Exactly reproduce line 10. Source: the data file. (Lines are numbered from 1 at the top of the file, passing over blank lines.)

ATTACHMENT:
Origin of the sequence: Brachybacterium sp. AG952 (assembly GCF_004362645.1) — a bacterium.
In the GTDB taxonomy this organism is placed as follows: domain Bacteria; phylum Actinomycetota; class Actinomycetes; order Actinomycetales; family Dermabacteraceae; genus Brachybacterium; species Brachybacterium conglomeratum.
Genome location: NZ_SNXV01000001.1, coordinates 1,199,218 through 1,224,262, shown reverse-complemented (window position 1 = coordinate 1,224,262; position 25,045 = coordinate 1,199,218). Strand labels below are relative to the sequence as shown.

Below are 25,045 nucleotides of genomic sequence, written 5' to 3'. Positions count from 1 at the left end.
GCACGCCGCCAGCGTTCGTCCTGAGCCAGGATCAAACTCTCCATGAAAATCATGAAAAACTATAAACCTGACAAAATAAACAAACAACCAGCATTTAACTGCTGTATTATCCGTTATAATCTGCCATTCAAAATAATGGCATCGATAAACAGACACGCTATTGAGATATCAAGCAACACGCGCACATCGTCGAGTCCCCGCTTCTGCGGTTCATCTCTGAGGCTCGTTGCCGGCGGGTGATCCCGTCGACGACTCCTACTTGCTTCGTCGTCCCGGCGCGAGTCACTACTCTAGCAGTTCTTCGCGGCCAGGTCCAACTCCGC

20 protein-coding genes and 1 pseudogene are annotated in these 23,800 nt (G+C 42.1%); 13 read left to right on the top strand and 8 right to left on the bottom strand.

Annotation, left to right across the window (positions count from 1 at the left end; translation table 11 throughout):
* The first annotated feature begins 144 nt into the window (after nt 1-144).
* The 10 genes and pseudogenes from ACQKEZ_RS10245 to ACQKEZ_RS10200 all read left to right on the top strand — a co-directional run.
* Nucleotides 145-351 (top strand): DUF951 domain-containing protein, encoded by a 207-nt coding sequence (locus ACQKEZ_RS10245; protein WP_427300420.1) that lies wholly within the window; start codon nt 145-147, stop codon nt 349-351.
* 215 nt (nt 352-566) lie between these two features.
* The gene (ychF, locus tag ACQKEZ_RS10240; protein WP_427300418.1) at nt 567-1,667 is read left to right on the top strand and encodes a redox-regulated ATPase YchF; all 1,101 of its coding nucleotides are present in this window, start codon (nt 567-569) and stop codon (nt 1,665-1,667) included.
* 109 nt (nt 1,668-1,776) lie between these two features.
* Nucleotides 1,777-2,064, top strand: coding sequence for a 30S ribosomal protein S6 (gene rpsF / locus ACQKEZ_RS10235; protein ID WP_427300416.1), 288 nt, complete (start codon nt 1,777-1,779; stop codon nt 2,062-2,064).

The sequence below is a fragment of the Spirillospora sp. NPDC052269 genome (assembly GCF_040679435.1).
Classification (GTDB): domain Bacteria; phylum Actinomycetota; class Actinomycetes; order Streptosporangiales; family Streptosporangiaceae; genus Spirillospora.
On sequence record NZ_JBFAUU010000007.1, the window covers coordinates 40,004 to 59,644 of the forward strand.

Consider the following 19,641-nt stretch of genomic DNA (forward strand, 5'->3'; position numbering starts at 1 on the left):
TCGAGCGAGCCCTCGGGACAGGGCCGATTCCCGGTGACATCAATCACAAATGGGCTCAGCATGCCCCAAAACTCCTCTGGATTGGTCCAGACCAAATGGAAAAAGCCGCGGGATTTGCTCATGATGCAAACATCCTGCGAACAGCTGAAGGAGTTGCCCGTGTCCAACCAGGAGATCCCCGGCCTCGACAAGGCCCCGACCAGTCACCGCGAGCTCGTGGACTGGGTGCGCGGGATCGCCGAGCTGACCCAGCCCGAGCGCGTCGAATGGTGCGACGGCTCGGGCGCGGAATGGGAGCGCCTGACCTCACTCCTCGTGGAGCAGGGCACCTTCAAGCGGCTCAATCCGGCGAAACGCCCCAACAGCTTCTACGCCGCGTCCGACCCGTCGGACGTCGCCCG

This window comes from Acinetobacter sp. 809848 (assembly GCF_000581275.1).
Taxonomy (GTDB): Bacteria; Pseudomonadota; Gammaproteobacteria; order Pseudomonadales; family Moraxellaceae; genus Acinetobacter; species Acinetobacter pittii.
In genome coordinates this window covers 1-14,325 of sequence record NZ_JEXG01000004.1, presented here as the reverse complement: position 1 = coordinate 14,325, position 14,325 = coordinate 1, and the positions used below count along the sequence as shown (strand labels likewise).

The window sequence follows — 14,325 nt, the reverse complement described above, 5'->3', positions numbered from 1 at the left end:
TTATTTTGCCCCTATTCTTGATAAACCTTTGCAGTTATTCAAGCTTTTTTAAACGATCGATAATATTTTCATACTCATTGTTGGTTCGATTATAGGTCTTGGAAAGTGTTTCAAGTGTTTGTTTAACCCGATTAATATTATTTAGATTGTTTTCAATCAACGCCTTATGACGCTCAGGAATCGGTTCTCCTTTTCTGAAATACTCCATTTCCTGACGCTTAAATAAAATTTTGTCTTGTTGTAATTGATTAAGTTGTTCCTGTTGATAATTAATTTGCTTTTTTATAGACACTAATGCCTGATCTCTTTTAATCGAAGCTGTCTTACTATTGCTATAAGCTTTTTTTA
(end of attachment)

* Nucleotides 145-351 (top strand): DUF951 domain-containing protein, encoded by a 207-nt coding sequence (locus ACQKEZ_RS10245; protein WP_427300420.1) that lies wholly within the window; start codon nt 145-147, stop codon nt 349-351.